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« Barbaro Technologies, LLC v. Niantic, Inc. (N.D. Cal. 2020) | Main | 11th Annual Ethics in the Practice of IP Law Seminar »

May 31, 2020


One good observation here is worth repeating [and was also noted some years ago by at least one Fed. Cir. judge]: that there has been insufficient judicial interpretation or application of §112(a). Until recently it was rarely or inadequately applied in the PTO. It has also been asserted as one factor in the D.C. overuse of 101 instead. And, it cannot even be raised in an IPR except for substitute claims.

Of course, I could check it out myself but it strikes me it is quicker and easier to ask my question here. To me, it seems decisive.

I read above, that:

"The claims expressly recited the USP 2 Paddle Method, but Actavis argued that the specification disclosed only the UPS 1 Basket Method"

So is it so, that in the patent application as filed ALL the claims were limited to the UPS1 method, ie NO claim generic to UPS1 and USP2? I mean, if the original disclosure was of generic paddle or basket, that's a bit different from a disclosure as filed of exclusively basket, with NO suggestion anywhere at all in the application as filed of any method (such as paddle) other than the basket method.

Interesting for Europeans like me is (of course) the overlap between WD in the USA and "added matter" under the EPC. I had supposed that under FItF, the WD requirement would get progressively stricter but I don't see it yet.


I just do not see what you think it is that you see in regards to New Matter.

You are aware of course that the US has its own 'No New Matter' rule that applies every bit as well as the European analog.

Are you trying to make a different point than mere 'no new matter?' It is unclear from what you post.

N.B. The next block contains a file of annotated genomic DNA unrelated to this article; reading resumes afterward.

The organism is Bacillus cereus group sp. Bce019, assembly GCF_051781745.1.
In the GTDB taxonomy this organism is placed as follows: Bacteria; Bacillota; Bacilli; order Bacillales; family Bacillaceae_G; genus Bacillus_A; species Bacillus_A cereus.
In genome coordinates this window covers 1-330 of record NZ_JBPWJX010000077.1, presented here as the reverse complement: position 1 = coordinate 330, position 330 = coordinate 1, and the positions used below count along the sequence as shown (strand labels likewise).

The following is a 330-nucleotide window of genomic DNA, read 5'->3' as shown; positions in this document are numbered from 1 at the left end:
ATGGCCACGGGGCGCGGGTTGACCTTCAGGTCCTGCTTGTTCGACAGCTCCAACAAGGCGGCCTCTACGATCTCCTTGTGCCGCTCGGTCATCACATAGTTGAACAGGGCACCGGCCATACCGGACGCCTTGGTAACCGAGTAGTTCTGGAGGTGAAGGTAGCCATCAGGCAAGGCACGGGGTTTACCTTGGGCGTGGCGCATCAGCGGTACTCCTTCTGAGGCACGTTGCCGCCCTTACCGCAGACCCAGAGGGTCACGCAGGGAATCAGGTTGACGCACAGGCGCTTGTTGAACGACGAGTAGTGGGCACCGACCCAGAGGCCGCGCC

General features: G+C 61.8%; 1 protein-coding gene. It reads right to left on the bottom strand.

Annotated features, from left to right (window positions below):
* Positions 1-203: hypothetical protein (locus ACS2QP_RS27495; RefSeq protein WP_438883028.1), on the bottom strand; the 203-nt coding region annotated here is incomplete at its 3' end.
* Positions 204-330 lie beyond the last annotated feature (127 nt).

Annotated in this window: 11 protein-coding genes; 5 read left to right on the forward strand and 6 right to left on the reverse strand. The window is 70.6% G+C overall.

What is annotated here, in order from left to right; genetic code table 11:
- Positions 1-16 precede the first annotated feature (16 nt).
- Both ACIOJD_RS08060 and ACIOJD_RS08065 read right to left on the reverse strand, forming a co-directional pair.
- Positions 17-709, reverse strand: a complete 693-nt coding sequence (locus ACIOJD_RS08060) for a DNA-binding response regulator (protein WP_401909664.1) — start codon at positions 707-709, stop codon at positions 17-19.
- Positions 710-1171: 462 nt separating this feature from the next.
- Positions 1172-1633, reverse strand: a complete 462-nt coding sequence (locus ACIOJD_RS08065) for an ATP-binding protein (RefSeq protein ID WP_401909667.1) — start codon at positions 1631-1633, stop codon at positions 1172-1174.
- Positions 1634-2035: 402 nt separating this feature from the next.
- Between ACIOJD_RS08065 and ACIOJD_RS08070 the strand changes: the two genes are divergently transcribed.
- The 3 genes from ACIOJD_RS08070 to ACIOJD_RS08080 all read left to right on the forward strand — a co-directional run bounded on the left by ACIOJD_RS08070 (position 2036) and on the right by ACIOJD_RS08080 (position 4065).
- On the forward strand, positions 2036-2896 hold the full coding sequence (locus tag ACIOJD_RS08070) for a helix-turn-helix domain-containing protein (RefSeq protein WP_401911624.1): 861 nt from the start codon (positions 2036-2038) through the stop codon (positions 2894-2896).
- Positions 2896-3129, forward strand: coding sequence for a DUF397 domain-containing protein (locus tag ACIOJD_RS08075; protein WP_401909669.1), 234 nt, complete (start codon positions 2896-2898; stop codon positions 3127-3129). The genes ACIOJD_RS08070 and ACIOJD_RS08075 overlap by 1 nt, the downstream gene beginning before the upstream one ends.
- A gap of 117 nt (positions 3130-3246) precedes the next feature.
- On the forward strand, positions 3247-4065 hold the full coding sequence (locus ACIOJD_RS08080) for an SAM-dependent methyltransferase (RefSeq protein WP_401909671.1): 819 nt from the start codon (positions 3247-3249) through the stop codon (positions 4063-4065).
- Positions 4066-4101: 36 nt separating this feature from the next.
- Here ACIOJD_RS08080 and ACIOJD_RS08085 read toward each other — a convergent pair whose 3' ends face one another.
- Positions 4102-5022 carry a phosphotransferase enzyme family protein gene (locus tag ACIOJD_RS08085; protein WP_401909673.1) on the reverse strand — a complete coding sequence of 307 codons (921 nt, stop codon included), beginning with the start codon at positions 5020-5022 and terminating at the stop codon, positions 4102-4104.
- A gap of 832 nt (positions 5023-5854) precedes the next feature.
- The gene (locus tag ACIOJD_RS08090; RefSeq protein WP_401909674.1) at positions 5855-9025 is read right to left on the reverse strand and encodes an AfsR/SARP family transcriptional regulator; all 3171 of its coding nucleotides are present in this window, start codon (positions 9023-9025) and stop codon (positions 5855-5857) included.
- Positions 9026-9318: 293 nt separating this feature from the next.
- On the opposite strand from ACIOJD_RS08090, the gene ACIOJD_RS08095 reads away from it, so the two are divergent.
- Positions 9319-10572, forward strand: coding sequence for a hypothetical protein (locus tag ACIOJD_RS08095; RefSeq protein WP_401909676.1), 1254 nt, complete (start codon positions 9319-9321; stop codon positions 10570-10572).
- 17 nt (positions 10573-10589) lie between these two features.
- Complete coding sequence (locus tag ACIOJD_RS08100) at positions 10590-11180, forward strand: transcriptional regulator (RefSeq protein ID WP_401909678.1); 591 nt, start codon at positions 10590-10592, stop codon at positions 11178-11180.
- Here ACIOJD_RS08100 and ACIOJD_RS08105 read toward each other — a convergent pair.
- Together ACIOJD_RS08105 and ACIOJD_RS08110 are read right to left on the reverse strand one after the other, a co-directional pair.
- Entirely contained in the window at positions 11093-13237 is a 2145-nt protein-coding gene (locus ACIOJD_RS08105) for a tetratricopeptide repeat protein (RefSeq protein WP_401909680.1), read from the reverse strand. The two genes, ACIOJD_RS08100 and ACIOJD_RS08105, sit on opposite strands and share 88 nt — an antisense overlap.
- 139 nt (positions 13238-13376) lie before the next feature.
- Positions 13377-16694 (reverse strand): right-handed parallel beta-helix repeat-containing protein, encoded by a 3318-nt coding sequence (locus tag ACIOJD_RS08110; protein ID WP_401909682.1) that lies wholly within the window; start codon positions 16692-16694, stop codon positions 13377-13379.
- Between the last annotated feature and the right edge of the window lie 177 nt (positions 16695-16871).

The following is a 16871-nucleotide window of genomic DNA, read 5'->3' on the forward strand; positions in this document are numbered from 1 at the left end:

Max: the patent uses the word "basket" exactly once, in Example 2 and recites only the paddle method in the claims.

I don't think the question is one of added matter because basket or paddle the limitation is merely a way of characterizing how the claimed formulation is made (and one step of that preparation method).

Which was the basis for the majority's decision: if the written description requirement was intended to ensure that the applicant possessed the invention at the time the application was filed, and using either basket or paddle provides the same formulation, then isn't it putting form over substance to make a distinction?

Chief Judge Prost disagreed.

I think the Supreme Court made the right decision. This is (in many ways) much ado about very little and will be cabined to its facts. This is not the hill to die on for written description.

Thanks, both, for those replies. I see that I failed to make my question clear enough. I'll try again.

As opposed to the issued patent, let's look at the content of the patent application on its filing date. It will have a specification and a set of claims. In the specification, you report, there is Example 2 and in that Example the word "basket" appears.

Now to my question.

As to the claims, did they recite the paddle method already on the filing date of the application, or was the limitation to the paddle method added during prosecution?

If paddle was in the claims from the get go, then I can readily see that the WD attack on validity is unconvincing. But if it was added during prosecution, to an application as filed that recited no paddles and only one basket, then the WD attack on validity strikes me as weighty, more substance than mere form.

From your comments, Kevin, I presume that paddle was already in there at the filing date. In which case then, yes, form over substance.

The issue what prosecution amendments are possible is one that generates much trans-Atlantic correspondence between those who prosecute applications at Patent Offices.